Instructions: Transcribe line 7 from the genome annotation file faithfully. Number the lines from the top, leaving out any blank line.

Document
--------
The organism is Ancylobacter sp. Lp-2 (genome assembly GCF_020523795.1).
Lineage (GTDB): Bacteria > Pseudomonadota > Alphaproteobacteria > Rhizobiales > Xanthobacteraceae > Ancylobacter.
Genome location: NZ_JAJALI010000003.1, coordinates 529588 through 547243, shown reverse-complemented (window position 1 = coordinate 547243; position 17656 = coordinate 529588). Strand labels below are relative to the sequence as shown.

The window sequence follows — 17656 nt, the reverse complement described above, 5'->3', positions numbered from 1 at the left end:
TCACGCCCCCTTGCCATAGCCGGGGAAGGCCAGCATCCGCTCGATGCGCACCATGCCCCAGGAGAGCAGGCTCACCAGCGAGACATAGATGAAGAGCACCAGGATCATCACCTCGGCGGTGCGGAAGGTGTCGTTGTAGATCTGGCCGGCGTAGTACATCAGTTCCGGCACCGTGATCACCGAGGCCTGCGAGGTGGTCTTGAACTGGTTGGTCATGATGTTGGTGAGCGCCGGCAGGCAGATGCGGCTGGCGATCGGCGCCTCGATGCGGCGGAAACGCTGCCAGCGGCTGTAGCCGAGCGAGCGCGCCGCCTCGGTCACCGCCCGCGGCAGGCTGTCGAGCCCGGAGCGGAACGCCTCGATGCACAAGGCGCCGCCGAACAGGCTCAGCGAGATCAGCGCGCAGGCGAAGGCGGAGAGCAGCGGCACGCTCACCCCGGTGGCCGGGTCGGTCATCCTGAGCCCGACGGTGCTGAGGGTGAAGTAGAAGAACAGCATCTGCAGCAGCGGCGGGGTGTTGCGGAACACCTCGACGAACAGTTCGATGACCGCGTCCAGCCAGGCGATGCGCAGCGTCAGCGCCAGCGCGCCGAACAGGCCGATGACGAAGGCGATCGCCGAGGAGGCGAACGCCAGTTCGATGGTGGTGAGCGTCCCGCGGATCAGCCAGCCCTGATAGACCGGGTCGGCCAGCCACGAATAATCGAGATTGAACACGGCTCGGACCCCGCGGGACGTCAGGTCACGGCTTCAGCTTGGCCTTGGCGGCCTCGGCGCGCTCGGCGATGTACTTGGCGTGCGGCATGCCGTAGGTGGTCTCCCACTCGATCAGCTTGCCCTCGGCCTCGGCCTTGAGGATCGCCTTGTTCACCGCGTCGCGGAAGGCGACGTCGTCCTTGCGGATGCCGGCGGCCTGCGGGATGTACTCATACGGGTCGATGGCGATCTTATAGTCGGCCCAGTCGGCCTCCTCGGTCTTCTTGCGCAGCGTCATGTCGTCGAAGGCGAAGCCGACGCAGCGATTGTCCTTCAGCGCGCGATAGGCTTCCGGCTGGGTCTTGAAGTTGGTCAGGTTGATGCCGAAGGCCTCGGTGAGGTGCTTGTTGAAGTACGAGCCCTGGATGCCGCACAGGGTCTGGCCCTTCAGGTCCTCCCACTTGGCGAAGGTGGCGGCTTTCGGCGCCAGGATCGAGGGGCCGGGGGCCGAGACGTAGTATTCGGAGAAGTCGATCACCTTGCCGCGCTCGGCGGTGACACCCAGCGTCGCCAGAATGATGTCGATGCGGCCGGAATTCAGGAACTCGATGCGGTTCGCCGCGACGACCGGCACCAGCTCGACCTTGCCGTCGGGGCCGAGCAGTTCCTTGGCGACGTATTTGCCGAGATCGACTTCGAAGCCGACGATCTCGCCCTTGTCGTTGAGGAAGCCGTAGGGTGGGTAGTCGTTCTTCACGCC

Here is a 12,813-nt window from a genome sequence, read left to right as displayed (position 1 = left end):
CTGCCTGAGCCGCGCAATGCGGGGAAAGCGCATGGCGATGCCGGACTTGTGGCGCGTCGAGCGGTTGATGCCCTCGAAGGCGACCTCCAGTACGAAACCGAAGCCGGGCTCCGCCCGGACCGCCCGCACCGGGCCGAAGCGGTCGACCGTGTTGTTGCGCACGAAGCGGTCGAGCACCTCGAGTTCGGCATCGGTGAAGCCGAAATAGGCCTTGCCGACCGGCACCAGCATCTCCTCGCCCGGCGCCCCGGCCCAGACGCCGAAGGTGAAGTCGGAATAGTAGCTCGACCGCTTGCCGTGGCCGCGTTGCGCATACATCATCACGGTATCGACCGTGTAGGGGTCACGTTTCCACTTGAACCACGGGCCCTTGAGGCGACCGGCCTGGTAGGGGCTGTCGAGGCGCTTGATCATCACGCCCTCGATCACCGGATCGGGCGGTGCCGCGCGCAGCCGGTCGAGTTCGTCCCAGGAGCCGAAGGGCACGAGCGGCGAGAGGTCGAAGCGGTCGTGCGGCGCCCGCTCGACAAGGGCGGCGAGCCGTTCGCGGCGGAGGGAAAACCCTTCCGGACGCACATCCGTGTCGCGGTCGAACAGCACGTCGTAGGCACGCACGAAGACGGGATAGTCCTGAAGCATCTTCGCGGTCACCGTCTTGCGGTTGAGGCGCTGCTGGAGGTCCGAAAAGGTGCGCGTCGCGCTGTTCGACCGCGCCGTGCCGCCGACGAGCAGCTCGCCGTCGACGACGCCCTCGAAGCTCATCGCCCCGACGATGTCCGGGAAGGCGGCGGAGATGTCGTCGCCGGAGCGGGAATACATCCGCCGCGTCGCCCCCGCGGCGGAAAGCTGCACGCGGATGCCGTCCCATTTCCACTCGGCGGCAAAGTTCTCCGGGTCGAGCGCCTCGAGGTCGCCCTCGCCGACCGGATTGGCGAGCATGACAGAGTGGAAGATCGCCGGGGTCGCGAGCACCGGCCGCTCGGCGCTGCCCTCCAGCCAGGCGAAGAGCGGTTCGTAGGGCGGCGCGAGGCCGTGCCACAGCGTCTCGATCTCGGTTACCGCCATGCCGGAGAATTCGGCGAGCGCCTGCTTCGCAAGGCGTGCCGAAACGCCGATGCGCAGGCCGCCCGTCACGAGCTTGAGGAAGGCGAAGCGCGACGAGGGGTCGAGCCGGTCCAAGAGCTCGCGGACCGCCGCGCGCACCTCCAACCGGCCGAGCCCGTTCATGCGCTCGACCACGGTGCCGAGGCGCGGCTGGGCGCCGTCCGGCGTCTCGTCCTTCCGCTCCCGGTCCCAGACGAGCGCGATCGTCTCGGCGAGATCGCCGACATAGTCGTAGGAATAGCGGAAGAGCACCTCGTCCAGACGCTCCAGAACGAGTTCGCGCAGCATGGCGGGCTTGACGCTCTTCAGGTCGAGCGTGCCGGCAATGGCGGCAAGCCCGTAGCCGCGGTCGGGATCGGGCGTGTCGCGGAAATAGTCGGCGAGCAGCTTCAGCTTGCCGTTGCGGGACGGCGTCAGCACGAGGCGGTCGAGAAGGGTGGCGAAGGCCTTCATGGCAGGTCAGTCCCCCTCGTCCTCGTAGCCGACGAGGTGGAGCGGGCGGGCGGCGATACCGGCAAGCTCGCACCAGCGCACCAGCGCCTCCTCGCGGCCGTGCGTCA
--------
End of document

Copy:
CTGCCTGAGCCGCGCAATGCGGGGAAAGCGCATGGCGATGCCGGACTTGTGGCGCGTCGAGCGGTTGATGCCCTCGAAGGCGACCTCCAGTACGAAACCGAAGCCGGGCTCCGCCCGGACCGCCCGCACCGGGCCGAAGCGGTCGACCGTGTTGTTGCGCACGAAGCGGTCGAGCACCTCGAGTTCGGCATCGGTGAAGCCGAAATAGGCCTTGCCGACCGGCACCAGCATCTCCTCGCCCGGCGCCCCGGCCCAGACGCCGAAGGTGAAGTCGGAATAGTAGCTCGACCGCTTGCCGTGGCCGCGTTGCGCATACATCATCACGGTATCGACCGTGTAGGGGTCACGTTTCCACTTGAACCACGGGCCCTTGAGGCGACCGGCCTGGTAGGGGCTGTCGAGGCGCTTGATCATCACGCCCTCGATCACCGGATCGGGCGGTGCCGCGCGCAGCCGGTCGAGTTCGTCCCAGGAGCCGAAGGGCACGAGCGGCGAGAGGTCGAAGCGGTCGTGCGGCGCCCGCTCGACAAGGGCGGCGAGCCGTTCGCGGCGGAGGGAAAACCCTTCCGGACGCACATCCGTGTCGCGGTCGAACAGCACGTCGTAGGCACGCACGAAGACGGGATAGTCCTGAAGCATCTTCGCGGTCACCGTCTTGCGGTTGAGGCGCTGCTGGAGGTCCGAAAAGGTGCGCGTCGCGCTGTTCGACCGCGCCGTGCCGCCGACGAGCAGCTCGCCGTCGACGACGCCCTCGAAGCTCATCGCCCCGACGATGTCCGGGAAGGCGGCGGAGATGTCGTCGCCGGAGCGGGAATACATCCGCCGCGTCGCCCCCGCGGCGGAAAGCTGCACGCGGATGCCGTCCCATTTCCACTCGGCGGCAAAGTTCTCCGGGTCGAGCGCCTCGAGGTCGCCCTCGCCGACCGGATTGGCGAGCATGACAGAGTGGAAGATCGCCGGGGTCGCGAGCACCGGCCGCTCGGCGCTGCCCTCCAGCCAGGCGAAGAGCGGTTCGTAGGGCGGCGCGAGGCCGTGCCACAGCGTCTCGATCTCGGTTACCGCCATGCCGGAGAATTCGGCGAGCGCCTGCTTCGCAAGGCGTGCCGAAACGCCGATGCGCAGGCCGCCCGTCACGAGCTTGAGGAAGGCGAAGCGCGACGAGGGGTCGAGCCGGTCCAAGAGCTCGCGGACCGCCGCGCGCACCTCCAACCGGCCGAGCCCGTTCATGCGCTCGACCACGGTGCCGAGGCGCGGCTGGGCGCCGTCCGGCGTCTCGTCCTTCCGCTCCCGGTCCCAGACGAGCGCGATCGTCTCGGCGAGATCGCCGACATAGTCGTAGGAATAGCGGAAGAGCACCTCGTCCAGACGCTCCAGAACGAGTTCGCGCAGCATGGCGGGCTTGACGCTCTTCAGGTCGAGCGTGCCGGCAATGGCGGCAAGCCCGTAGCCGCGGTCGGGATCGGGCGTGTCGCGGAAATAGTCGGCGAGCAGCTTCAGCTTGCCGTTGCGGGACGGCGTCAGCACGAGGCGGTCGAGAAGGGTGGCGAAGGCCTTCATGGCAGGTCAGTCCCCCTCGTCCTCGTAGCCGACGAGGTGGAGCGGGCGGGCGGCGATACCGGCAAGCTCGCACCAGCGCACCAGCGCCTCCTCGCGGCCGTGCGTCA